Joshua Bolten

Joshua Bolten, director of the White House Office of Management and Budget, was Thursday's guest. Here are excerpts from his remarks:

On criticism that likely costs have not been written into President Bush's 2006 budget, but unlikely saving have:

"A lot of questions get raised in the partisan debate about the accuracy of our budgets. I have never had a concern about that. I think we presented clear and transparent budgets, and I think we have done it in a consistent way."

On waiting to publish a list of 150 programs the budget would cut:

"As we put our budget out, what we wanted folks to focus on was the overall budget, not this item or that item.... Everybody who is aggrieved knows they are aggrieved."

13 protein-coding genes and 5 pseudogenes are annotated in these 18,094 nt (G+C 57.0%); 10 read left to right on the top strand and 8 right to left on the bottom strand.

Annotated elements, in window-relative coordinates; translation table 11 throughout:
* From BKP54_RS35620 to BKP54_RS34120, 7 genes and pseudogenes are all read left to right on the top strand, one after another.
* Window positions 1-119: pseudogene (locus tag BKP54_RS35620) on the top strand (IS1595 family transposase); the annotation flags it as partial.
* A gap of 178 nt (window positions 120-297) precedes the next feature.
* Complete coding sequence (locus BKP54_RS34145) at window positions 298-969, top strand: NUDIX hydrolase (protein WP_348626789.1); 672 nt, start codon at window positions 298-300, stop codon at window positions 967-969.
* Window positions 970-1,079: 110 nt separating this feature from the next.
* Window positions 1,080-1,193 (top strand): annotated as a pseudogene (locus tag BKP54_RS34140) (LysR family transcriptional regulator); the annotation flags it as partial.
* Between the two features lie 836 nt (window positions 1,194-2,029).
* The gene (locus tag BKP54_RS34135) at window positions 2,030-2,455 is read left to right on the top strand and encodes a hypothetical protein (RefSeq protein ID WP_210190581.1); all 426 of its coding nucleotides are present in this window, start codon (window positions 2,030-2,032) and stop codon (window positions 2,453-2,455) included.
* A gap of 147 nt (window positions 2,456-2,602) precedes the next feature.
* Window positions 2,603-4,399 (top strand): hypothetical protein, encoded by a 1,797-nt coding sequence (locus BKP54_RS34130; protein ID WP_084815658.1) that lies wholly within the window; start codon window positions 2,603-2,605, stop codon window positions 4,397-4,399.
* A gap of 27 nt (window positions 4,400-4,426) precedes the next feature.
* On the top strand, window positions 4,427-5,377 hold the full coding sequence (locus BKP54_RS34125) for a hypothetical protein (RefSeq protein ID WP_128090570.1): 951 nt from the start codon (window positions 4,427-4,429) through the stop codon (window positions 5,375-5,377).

On whether his offer to work with Congress on controlling the $724 billion cost of the Medicare Drug benefit includes negotiating prices with pharma-ceutical companies:

"Permitting Medicare to negotiate drug prices actually would result in no substantial savings. On top of that, the very last thing we want to do - as we are having ... a wonderful explosion of technology in the healthcare field and especially the pharmaceutical field - is choke that off by reducing or eliminating market incentives."

On the controversy over private Social Security accounts:

"In and of themselves, they don't create the solvency that we need in the Social Security system. But I think they are an integral part of any solution."

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